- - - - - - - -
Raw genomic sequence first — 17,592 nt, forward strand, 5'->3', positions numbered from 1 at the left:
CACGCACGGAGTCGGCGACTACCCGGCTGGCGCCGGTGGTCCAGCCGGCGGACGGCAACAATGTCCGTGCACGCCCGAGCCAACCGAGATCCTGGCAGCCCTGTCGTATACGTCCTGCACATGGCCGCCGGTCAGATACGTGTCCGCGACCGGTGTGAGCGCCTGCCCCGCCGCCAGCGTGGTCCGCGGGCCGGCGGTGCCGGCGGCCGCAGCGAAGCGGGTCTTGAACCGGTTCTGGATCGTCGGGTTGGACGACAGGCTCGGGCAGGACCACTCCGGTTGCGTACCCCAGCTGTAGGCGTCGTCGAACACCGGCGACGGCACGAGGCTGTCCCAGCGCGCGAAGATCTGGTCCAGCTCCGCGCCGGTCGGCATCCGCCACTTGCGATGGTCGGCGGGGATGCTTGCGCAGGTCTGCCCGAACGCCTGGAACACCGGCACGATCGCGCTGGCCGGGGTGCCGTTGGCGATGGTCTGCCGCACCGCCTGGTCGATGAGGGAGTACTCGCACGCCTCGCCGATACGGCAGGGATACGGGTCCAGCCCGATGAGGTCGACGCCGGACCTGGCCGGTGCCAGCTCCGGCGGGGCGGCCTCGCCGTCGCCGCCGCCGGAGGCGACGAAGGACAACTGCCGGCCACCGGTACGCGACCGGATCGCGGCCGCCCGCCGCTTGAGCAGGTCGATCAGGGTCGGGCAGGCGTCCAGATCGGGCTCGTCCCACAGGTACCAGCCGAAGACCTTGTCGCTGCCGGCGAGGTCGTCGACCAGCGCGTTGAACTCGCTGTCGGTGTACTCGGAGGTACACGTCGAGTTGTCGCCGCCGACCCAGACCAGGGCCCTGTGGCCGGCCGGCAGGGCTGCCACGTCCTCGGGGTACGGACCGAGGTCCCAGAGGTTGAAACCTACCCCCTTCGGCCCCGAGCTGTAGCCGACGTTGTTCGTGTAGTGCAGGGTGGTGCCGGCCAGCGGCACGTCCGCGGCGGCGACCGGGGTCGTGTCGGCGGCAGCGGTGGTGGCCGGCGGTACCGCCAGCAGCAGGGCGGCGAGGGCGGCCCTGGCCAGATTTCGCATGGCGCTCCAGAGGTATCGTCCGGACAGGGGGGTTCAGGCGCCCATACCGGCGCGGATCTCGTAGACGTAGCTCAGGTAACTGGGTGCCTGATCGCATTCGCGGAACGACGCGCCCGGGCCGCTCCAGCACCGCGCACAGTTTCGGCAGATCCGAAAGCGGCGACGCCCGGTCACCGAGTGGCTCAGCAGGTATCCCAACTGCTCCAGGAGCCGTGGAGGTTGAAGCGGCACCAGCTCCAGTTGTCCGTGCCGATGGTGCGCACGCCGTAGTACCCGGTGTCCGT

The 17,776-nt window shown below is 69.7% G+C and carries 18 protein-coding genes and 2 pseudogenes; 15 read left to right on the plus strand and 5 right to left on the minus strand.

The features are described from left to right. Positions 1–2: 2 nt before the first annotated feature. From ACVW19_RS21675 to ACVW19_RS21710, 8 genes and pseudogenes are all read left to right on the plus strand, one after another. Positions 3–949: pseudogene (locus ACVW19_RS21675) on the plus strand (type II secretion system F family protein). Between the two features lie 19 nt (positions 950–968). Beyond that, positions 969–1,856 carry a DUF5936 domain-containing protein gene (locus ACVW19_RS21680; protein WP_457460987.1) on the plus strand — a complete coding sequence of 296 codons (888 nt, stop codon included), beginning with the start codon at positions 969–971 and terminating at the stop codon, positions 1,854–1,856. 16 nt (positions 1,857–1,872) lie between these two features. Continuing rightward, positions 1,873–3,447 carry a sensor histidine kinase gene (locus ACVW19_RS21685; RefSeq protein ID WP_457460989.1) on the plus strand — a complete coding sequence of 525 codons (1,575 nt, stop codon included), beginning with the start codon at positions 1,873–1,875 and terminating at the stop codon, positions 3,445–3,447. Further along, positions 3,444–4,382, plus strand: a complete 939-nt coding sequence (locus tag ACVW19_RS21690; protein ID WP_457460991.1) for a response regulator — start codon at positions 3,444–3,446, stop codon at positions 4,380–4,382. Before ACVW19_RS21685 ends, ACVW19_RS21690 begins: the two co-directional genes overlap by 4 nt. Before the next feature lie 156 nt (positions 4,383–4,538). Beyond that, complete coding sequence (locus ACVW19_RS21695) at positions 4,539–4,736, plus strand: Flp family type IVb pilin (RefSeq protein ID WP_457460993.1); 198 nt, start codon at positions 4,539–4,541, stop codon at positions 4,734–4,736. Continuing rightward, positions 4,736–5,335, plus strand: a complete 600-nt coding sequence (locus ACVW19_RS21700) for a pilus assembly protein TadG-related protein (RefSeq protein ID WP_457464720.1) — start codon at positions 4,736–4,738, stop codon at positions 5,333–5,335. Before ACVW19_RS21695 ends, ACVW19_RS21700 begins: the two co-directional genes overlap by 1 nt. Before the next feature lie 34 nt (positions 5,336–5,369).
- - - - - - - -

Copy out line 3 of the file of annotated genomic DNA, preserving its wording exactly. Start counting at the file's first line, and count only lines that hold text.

The 17,776-nt window shown below is 69.7% G+C and carries 18 protein-coding genes and 2 pseudogenes; 15 read left to right on the plus strand and 5 right to left on the minus strand.